Stimulants, often called “uppers,” are substances that raise levels of physiological or nervous activity in the body. A stimulant is a drug that excites any bodily function, but more specifically those that stimulate the brain and the central nervous system. The short-term effects from consuming stimulants often induce awareness, alertness, elevated mood, wakefulness, increased speech and increased motor activity.
Though stimulants have very limited therapeutic use, the mood-elevating effects make some stimulants extremely potent drugs to abuse. The most commonly used street drugs, cocaine and amphetamines, fall under the category of stimulants. Below are five ways stimulant consumption, more specifically methamphetamine and cocaine, can affect the mind and body.
- After consumption of stimulants the brain increases certain types of cell signaling and amplifies various physiological processes throughout the brain and body. Many stimulants heighten the brain’s dopamine release, which results in a sense of well-being, increased energy, increased attention and alertness. These increases in brain activity allow the user, temporarily, to accomplish tasks at hand, meanwhile feeling a sense of euphoria. The heightened brain activity of the user, results in stimulants having a high abuse potential, due to the positive effects produced by stimulants. These desired effects are short-lived, thus causing the user to increase the intake of stimulants, resulting in a plethora of negative effects that soon follow prolonged use of stimulants.
- After prolonged use of stimulants, the user often experiences irritability, restlessness, hyperactivity, anxiety, excessive speech, rapid mood swings, agitation, tremors, confusion, and, in most serious cases, a state resembling paranoid schizophrenia. A user typically experiences these effects from prolonged use of stimulants because the brain is having a difficult time regulating and balancing dopamine. Stimulants also interact with certain areas of the brain that manage emotions, fear, aggression and flight-or-fight responses, and when the brain is over stimulated, often these negative effects of stimulant use become present.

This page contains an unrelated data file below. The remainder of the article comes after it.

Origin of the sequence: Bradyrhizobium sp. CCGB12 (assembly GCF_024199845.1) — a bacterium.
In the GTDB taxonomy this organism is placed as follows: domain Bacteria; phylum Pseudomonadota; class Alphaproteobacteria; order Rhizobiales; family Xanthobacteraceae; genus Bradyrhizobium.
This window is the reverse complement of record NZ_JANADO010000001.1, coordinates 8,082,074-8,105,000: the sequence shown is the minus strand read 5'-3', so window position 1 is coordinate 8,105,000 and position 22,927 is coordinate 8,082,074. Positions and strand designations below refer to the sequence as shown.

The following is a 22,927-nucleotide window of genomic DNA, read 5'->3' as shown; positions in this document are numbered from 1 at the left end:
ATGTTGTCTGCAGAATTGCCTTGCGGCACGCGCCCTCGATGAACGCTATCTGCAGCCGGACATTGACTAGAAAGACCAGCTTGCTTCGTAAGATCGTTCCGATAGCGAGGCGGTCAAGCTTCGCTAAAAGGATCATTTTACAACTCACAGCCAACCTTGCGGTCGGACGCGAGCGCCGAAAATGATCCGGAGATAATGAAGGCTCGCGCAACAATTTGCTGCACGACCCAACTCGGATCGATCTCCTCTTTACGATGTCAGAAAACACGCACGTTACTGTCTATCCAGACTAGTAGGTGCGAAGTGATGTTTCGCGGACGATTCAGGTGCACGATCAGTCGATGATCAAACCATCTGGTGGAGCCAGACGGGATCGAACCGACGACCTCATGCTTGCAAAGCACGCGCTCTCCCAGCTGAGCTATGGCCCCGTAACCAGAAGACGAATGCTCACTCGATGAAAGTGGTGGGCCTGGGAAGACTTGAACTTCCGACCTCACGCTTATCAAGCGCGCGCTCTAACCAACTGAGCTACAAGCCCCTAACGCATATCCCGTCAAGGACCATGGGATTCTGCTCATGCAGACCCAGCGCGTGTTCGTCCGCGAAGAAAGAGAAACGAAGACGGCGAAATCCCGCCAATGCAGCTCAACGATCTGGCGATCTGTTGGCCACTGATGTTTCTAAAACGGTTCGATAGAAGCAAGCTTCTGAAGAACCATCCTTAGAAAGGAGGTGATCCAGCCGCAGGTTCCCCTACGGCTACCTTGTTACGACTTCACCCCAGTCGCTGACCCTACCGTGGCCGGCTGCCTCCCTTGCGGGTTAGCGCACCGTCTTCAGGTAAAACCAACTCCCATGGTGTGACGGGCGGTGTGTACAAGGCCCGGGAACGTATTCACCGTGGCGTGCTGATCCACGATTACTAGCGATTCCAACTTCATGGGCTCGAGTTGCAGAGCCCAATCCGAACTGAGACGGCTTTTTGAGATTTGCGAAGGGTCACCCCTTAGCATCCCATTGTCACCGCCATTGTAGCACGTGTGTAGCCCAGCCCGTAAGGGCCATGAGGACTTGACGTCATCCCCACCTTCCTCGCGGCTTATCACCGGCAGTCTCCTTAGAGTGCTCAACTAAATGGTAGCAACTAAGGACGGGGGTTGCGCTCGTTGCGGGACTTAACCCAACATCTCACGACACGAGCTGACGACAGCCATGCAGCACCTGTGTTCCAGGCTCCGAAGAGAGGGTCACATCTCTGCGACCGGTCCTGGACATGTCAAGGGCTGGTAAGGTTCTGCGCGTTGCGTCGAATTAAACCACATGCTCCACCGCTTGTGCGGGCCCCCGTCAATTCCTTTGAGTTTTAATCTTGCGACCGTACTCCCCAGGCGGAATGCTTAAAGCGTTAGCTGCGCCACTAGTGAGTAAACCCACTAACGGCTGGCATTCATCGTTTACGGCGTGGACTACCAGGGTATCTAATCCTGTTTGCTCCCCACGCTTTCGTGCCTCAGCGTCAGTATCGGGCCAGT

- After stimulant abuse users brain structures and functions are altered, more specifically the cells containing serotonin. Stimulant abusers may experience weight loss, memory loss, confusion, tremors, convulsions, psychosis, repetitive motor activity, damage to nerve cells and cardiovascular collapse. Users may experience these negative side effects due to the over stimulation of the brain. Often, those on stimulants have a suppressed appetite and lack the ability to rest properly, causing many of the symptoms listed above. Those who abuse stimulants will try to maintain the feelings present during the initial use of a stimulant, by increasing the amount used and the frequency of use, inevitably causing much of these side effects.
- The let down effects or often referred to as the “come down,” causes much distress in the user. Once the effects of a stimulant ends, dopamine levels drop below normal and individuals endure a crash, also known as a comedown. A comedown is a period of exhaustion that occurs because the body is drained of energy. Symptoms of a stimulant come down often include aches and pains, low energy, confusion, intense drug cravings, agitation, restlessness, anxiety, depression and suicidal ideation. According to the Center for Health, Identity, Behavior and Prevention Studies at New York University, it is said that it takes 7-10 days for the body to reach normal energy levels after extended stimulant abuse.
- The long-term effects of stimulant abuse are rather severe, due to the potency of many stimulants. It is likely that those who abuse stimulants may develop an addiction, which in turn, causes intense drug cravings that lead users to continuously use, despite consequences. Other side effects and risks associated with the long-term use of stimulants include heart disease, high blood pressure, seizures, irregular heartbeat and skin discolorations.
Author: Michael Kelly, Clinical Technician